jbaums jbaums - 5 months ago 38
Python Question

gdal_calc amin fails when passing more than 23 input files

I've written an R function that calls

gdal_calc.py
to calculate the pixel-wise minimum value across a
RasterStack
(series of input raster files). I've done this because it's much faster than
raster::min
for large rasters. The function works well for up to 23 files, but throws a warning when passing 24 or more, returning an output raster filled with zeroes.

Since R is just preparing a system call to
python gdal_calc.py
, this question is not specific to R and I encourage python/numpy aficionados to read on.

Here's the function. The structure of the eventual
gdal_calc
call is shown in the warning message thrown by the problematic usage at the bottom of this post.

gdal_min <- function(infile, outfile, return_raster=FALSE, overwrite=FALSE) {
require(rgdal)
if(return_raster) require(raster)
# infile: The multiband raster file (or a vector of paths to multiple
# raster files) for which to calculate cell minima.
# outfile: Path to raster output file.
# return_raster: (logical) Should the output raster be read back into R?
# overwrite: (logical) Should outfile be overwritten if it exists?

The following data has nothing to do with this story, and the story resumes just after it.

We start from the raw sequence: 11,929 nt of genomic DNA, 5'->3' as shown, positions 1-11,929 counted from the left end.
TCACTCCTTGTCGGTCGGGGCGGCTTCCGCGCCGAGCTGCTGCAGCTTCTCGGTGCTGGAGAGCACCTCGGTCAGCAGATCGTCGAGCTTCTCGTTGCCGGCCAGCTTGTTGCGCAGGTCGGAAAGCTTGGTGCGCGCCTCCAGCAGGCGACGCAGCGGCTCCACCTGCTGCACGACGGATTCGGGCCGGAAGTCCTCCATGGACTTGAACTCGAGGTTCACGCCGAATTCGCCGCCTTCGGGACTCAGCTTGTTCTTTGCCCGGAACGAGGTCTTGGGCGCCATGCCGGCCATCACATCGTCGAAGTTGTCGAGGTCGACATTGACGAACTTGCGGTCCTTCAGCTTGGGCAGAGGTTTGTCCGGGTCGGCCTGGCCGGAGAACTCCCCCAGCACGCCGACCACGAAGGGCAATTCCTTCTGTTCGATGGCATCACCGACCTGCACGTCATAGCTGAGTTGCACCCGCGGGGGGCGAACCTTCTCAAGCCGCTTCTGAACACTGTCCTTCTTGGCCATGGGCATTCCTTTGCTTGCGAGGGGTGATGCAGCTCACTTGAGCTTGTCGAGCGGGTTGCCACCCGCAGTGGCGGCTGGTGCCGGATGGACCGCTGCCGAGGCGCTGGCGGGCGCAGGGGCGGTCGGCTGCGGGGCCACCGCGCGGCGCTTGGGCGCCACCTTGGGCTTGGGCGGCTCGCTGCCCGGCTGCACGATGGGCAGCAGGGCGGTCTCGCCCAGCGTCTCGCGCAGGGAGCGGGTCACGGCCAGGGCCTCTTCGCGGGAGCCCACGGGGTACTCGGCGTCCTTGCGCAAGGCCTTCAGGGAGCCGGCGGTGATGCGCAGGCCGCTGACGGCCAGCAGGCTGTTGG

gdal_calc <- Sys.which('gdal_calc.py')
if(gdal_calc=='') stop('gdal_calc.py not found on system.')
if(file.exists(outfile) & !overwrite)
stop("'outfile' already exists. Use overwrite=TRUE to overwrite.",
call.=FALSE)
nbands <- sapply(infile, function(x) nrow(attr(GDALinfo(x), 'df')))
if(length(infile) > 26 || nbands > 26) stop('Maximum number of inputs is 26.')
if(length(nbands) > 1 & any(nbands > 1))
warning('One or more rasters have multiple bands. First band used.')

if(length(infile)==1) {
inputs <- paste0('-', LETTERS[seq_len(nbands)], ' ', infile, ' --',
LETTERS[seq_len(nbands)], '_band ', seq_len(nbands), collapse=' ')
n <- nbands
} else {
inputs <- paste0('-', LETTERS[seq_along(nbands)], ' ', infile, ' --',
LETTERS[seq_along(nbands)], '_band 1', collapse=' ')
n <- length(infile)
}

message('Calculating minimum and writing to ', basename(outfile))
system2('python',
args=c(gdal_calc, inputs,
sprintf("--outfile=%s", outfile),
sprintf('--calc="amin([%s], axis=0)"',
paste0(LETTERS[seq_len(n)], collapse=',')),
'--co="COMPRESS=LZW"',
if(overwrite) '--overwrite'),
stdout=FALSE
)
if(return_raster) raster(outfile) else invisible(NULL)
}


And here is a dummy raster grid, written to
'test.tif'
in the present working directory. For simplicity, and to demonstrate that the problem is not due to a peculiar individual raster, I pass the same input file several times to gdal_calc, rather than passing a number of different files.

library(raster)
writeRaster(raster(matrix(runif(100), 10)), 'test.tif')


The function works fine for 23 input files:

r <- gdal_min(rep('test.tif', 23), f_out <- tempfile(fileext='.tif'),
return_raster=TRUE)
plot(r)


... but not for ≥ 24:

r <- gdal_min(rep('test.tif', 24), f_out <- tempfile(fileext='.tif'),
return_raster=TRUE)
## Calculating minimum and writing to file2310254bcc.tif
## Warning message: